Student information

MSc thesis subject: Quantifying the experience of nature for urban ecosystem service assessments using computer vision and social media data

The positive effects of nature on mental health are well-known. In response, cities are “greening” to improve the well-being of their residents. Urban ecosystem services (ES) assessments can enable city planners to spatially model the contributions of natural features to people well-being. To do this, novel ES models must be developed to quantify these contributions. Quantifying the experience of nature is a key component in these new models but it is difficult to quantify. In this project, the potential of computer vision and
social media data to quantify the experience of nature in the urban environment will be explored to support the development of urban ES models.

Humans hold deep connections with nature and research has shown that regular exposure to nature has significant positive effects on our mental health and well-being. At the same time, the world is experiencing rapid rates of urbanisation. Thus, ensuring people have a regular exposure to nature in their daily lives has become an increasing priority for policymakers.

Ecosystem Services (ES) have emerged as a concept to help us better understand, value and manage the contributions of ecosystems to human well-being. In response to the rapid rate of global urbanisation, the focus in ES research has shifted towards the urban environment. However, urban ES modelling is still in its infancy and methods need to be developed to support ES assessments.

Quantifying peoples’ experience of nature has been identified as one key factor in such modelling exercises. This links the presence of natural features to the resulting mental health benefits experienced by people. However, these are difficult to capture on any large scale without the use of extensive and costly survey methods. It is therefore beneficial in many cases to model benefits directly on the natural features present, and the potential exposure to these features using population proximity measures.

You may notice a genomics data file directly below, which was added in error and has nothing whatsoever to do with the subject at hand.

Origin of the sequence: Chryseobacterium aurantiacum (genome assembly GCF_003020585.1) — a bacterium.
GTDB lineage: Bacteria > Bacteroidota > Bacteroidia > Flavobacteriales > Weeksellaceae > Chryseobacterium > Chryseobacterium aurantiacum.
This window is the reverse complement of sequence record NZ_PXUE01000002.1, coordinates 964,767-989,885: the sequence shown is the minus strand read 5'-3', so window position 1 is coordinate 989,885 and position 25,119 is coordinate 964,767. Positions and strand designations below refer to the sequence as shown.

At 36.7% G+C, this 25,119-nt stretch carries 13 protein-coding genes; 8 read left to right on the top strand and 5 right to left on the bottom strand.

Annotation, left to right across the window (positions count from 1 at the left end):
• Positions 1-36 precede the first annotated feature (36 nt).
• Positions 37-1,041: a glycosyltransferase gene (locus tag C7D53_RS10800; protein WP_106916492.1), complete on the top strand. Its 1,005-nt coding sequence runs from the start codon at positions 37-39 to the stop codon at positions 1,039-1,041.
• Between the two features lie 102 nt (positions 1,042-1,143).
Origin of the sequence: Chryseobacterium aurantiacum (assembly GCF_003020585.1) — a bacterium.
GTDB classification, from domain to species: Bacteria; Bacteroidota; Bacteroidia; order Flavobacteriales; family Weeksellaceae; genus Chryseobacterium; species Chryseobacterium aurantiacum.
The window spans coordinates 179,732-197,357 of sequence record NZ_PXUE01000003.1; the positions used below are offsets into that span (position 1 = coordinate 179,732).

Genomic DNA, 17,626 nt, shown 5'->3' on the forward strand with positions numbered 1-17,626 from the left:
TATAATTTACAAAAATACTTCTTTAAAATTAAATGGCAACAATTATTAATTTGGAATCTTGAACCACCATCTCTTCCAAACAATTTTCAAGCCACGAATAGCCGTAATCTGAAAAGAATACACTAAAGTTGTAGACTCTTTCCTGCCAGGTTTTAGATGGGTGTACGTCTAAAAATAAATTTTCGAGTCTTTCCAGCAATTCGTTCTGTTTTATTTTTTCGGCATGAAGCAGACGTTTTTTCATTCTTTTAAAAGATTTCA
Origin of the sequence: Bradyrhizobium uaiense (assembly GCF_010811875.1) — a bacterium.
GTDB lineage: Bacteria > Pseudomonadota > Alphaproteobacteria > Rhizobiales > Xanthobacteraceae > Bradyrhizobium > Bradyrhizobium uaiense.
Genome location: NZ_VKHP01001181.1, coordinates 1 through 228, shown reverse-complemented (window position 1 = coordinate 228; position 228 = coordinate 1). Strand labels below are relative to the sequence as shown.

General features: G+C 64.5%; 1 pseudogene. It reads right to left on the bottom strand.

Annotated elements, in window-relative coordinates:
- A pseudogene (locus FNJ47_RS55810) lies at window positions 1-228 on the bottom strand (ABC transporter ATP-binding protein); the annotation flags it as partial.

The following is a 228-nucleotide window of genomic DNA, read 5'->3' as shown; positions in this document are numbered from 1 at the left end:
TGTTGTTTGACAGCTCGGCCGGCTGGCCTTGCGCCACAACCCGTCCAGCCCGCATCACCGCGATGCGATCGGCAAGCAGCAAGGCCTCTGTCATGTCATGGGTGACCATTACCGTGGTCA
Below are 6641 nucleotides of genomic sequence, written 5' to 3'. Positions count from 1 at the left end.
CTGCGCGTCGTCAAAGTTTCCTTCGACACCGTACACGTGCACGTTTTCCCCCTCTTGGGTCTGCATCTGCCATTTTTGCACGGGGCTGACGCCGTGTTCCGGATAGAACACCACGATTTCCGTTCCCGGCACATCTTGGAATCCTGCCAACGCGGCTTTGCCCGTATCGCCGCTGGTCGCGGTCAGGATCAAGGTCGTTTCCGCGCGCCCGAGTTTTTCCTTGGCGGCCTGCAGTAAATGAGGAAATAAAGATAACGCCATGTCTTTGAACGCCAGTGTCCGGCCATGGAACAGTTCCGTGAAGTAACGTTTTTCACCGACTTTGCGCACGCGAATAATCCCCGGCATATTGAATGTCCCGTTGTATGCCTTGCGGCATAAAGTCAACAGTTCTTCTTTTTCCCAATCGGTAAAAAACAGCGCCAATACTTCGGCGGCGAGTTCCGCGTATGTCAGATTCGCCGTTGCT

Recently, peoples’ use of social media such as Flickr has generated rich and expansive new sources of data on how people experience and interact with nature. At the same time, rapid advances in computer vision and the availability of training data offer new opportunities to quantify people's experience of nature in the urban environment. For example, the Places365 database provides a labeled image dataset with a number of naturerelated scenes and attributes. Consequently, a computer vision algorithm trained on this dataset can give insights into the type of human-nature interactions that may be taking place using the imagery uploaded to social media.

This research sets out to clarify the link between natural features and people's experiences of nature in the urban environment using computer vision and social media data. First, geo-located social media data will be downloaded for an urban study area. Second, naturerelated scene categories and attributes will be extracted using a computer vision algorithm trained on the Places365 database. Third, these results will be related to natural features using regression techniques. The result will generate insights into the type of natural features that generate (different) experiences of nature. This will assist the development of ES models and their use in urban planning for human well-being.

Objectives

  • Download Flickr imagery for an urban environment
  • Extract nature-related scene categories and attributes using Places365 database
  • Compare to presence of natural features using regression methods

Literature

  • Bratman, G. N., Anderson, C. B., Berman, M. G., Cochran, B., De Vries, S., Flanders, J., ... & Kahn, P. H. (2019). Nature and mental health: An ecosystem service perspective. Science advances, 5(7), eaax0903.
  • Gómez-Baggethun, E., & Barton, D. N. (2013). Classifying and valuing ecosystem services for urban planning. Ecological economics, 86, 235-245.
  • Ibrahim, M. R., Haworth, J., & Cheng, T. (2020). Understanding cities with machine eyes: A review of deep computer vision in urban analytics. Cities, 96, 102481.
  • Cox, D. T., Shanahan, D. F., Hudson, H. L., Plummer, K. E., Siriwardena, G. M., Fuller, R. A., ... & Gaston, K. J. (2017). Doses of neighborhood nature: the benefits for mental health of living with nature. BioScience, 67(2), 147-155.
  • Zhou, B., Lapedriza, A., Khosla, A., Oliva, A., & Torralba, A. (2017). Places: A 10 million image database for scene recognition. IEEE transactions on pattern analysis and machine intelligence, 40(6), 1452-1464.
  • Ilieva, R. T., & McPhearson, T. (2018). Social-media data for urban sustainability. Nature Sustainability, 1(10), 553-565.

Requirements

  • Programming experience, or the strong motivation to learn it
  • Experience with machine/deep learning, computer vision, or advanced statistics is highly recommended (e.g. Completion of GRS-34806 Deep learning course or equivalent)

Theme(s): Modelling & visualisation; Human – space interaction